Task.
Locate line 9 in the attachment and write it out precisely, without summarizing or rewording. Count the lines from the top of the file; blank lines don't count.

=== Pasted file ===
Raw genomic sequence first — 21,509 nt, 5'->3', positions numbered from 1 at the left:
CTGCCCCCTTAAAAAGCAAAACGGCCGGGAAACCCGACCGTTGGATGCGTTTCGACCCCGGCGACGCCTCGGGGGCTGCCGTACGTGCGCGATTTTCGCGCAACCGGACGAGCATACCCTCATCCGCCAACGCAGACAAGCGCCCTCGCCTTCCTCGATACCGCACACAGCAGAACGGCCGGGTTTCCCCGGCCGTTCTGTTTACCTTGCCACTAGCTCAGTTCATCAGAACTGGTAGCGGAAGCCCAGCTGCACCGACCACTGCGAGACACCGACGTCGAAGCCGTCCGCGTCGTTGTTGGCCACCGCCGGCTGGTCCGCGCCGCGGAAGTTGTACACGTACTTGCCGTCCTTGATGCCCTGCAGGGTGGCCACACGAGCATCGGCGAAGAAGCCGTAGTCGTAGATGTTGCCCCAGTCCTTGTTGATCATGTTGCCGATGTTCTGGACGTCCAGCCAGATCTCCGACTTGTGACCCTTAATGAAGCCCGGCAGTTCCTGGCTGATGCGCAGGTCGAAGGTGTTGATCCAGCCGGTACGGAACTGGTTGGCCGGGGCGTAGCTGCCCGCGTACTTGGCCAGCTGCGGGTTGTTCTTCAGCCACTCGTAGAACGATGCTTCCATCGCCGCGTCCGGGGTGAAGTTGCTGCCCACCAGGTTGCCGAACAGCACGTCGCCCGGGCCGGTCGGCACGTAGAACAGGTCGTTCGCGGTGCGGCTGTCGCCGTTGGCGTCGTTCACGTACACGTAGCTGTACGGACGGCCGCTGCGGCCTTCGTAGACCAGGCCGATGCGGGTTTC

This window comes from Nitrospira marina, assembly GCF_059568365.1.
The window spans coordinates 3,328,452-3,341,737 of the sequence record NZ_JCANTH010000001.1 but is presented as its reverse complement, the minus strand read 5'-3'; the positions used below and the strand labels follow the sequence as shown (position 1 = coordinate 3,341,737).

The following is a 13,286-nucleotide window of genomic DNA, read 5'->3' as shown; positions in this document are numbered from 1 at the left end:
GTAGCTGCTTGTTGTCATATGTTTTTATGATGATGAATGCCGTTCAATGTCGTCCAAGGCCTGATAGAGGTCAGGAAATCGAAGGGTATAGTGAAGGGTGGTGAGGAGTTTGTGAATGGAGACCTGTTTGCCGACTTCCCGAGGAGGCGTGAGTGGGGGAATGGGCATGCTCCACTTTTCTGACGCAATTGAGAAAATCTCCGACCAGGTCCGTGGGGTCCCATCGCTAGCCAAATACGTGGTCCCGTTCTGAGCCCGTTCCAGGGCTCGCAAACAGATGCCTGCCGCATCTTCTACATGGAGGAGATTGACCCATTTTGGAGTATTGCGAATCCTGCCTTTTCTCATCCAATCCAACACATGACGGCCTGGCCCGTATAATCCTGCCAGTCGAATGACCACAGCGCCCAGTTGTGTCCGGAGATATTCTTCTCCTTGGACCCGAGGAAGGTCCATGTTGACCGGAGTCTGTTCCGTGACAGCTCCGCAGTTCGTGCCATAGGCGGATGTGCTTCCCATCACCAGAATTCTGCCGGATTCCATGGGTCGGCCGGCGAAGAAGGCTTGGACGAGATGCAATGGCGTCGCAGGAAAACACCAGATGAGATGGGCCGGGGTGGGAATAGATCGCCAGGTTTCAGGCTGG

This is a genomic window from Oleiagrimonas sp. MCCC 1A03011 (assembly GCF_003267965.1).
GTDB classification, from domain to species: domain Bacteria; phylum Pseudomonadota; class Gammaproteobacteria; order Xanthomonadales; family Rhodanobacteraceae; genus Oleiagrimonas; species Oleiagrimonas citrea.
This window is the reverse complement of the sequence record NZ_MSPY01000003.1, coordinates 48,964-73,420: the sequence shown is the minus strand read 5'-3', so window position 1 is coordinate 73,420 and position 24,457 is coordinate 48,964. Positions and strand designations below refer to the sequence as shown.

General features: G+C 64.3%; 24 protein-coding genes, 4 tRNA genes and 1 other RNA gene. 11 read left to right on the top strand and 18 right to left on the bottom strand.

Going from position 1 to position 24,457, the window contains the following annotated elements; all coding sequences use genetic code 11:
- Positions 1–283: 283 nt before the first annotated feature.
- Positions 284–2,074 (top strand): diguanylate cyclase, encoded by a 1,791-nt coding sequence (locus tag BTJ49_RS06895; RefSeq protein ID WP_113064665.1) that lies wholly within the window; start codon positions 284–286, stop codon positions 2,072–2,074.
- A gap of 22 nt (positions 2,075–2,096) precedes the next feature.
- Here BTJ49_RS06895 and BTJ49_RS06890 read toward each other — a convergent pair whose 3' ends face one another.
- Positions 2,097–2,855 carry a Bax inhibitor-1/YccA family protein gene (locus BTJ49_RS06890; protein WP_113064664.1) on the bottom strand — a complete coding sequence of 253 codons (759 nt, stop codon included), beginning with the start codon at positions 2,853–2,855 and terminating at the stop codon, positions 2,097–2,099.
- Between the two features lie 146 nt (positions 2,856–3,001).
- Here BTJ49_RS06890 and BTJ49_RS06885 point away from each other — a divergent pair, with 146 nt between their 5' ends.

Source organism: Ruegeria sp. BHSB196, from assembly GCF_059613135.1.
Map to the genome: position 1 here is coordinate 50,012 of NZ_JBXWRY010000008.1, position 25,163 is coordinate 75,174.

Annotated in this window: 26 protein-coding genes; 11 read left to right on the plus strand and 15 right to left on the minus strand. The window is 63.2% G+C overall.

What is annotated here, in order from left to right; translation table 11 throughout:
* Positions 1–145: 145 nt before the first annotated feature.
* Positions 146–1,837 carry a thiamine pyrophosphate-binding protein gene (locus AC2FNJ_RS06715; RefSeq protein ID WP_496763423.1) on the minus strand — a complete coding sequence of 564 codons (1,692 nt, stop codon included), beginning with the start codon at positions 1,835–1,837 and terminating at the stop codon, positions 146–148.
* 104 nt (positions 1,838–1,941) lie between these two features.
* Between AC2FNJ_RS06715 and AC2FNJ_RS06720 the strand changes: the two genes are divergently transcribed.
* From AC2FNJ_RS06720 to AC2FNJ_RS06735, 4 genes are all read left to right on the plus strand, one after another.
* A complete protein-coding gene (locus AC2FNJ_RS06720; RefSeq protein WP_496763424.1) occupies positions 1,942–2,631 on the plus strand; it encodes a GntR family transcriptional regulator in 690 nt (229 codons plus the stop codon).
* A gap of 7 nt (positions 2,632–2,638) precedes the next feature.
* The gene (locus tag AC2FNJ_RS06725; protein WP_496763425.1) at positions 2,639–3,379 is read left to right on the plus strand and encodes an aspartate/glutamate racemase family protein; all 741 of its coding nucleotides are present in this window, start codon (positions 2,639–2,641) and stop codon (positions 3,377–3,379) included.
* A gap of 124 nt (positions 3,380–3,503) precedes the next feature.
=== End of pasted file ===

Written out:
This window is the reverse complement of the sequence record NZ_MSPY01000003.1, coordinates 48,964-73,420: the sequence shown is the minus strand read 5'-3', so window position 1 is coordinate 73,420 and position 24,457 is coordinate 48,964. Positions and strand designations below refer to the sequence as shown.